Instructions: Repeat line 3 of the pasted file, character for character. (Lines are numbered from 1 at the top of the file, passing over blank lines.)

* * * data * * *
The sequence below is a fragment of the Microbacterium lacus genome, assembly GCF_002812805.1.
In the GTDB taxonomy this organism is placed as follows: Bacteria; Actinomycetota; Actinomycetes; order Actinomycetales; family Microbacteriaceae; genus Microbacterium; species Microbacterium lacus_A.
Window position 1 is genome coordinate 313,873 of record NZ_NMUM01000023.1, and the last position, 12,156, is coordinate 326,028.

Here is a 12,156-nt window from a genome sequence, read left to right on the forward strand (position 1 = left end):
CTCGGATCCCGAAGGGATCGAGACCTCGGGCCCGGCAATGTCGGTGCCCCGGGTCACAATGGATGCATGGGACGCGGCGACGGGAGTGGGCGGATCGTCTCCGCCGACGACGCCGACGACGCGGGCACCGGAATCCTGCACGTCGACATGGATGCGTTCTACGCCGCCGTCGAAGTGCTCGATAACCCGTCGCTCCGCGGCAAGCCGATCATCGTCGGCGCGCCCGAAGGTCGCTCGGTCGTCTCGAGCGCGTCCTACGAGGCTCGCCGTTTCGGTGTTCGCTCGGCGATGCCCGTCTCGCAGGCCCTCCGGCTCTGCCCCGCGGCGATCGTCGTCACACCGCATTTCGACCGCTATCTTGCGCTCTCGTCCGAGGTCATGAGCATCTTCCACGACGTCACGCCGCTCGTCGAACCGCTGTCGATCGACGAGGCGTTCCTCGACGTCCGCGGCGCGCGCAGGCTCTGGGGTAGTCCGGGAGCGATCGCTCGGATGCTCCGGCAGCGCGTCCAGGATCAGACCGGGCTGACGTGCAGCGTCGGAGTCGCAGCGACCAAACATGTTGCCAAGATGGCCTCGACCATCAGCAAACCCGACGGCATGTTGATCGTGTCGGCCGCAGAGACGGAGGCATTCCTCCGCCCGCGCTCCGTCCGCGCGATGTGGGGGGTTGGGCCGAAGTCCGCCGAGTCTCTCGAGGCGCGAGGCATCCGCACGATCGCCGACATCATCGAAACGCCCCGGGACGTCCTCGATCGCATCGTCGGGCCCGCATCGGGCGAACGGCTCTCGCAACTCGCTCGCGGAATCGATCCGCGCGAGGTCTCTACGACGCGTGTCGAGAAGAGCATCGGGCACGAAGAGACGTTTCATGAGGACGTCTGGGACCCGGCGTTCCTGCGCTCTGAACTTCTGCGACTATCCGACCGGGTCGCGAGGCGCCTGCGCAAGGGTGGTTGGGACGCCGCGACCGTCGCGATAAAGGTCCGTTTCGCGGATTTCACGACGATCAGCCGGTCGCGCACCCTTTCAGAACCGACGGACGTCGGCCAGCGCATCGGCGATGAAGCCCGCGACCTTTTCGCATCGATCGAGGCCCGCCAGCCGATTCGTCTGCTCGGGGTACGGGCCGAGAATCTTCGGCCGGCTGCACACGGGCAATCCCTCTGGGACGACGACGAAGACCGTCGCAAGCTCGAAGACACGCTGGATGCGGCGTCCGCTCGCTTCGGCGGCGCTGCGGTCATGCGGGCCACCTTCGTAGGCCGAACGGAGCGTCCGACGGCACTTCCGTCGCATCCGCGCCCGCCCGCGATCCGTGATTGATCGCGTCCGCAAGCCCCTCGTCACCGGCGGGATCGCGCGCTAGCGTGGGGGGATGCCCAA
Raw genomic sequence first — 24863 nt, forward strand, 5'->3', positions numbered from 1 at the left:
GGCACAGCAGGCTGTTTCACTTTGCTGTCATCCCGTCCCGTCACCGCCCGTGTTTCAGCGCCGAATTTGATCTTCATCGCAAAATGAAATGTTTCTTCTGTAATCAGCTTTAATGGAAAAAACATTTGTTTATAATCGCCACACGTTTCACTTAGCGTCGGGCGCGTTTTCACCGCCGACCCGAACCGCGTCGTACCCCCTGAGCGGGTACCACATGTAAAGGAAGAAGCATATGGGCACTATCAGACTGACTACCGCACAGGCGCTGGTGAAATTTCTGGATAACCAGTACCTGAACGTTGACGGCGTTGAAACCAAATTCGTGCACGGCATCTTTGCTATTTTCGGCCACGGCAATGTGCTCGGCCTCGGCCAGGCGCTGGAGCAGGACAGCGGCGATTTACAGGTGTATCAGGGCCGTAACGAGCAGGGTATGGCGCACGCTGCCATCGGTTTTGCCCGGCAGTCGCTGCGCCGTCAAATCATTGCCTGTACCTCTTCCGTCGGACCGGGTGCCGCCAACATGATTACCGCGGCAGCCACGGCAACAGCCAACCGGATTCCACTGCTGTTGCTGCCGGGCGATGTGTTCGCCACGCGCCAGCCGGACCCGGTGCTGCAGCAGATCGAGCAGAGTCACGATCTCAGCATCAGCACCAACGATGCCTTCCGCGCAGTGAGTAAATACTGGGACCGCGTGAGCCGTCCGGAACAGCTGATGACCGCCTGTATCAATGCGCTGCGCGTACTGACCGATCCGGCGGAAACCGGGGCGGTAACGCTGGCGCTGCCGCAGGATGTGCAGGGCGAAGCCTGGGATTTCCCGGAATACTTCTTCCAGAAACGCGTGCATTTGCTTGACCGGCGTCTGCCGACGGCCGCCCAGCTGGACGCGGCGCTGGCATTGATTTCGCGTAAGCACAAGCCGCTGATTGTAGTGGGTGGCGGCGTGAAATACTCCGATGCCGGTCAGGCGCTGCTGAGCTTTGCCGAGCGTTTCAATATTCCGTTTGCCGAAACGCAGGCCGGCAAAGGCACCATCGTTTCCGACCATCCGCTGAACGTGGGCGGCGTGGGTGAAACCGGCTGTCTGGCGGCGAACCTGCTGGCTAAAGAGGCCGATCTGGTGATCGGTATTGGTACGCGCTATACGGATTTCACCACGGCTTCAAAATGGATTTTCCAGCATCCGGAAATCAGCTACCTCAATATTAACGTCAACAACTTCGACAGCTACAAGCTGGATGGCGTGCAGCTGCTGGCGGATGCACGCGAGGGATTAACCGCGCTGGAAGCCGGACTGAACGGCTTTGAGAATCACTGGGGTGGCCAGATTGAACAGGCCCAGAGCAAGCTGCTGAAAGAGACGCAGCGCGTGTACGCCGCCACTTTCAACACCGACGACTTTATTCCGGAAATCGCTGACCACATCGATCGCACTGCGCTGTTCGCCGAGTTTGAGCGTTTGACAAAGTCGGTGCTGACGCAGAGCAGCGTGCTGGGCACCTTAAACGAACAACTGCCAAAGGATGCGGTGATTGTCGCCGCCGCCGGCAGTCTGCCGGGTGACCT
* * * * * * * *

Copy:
Window position 1 is genome coordinate 313,873 of record NZ_NMUM01000023.1, and the last position, 12,156, is coordinate 326,028.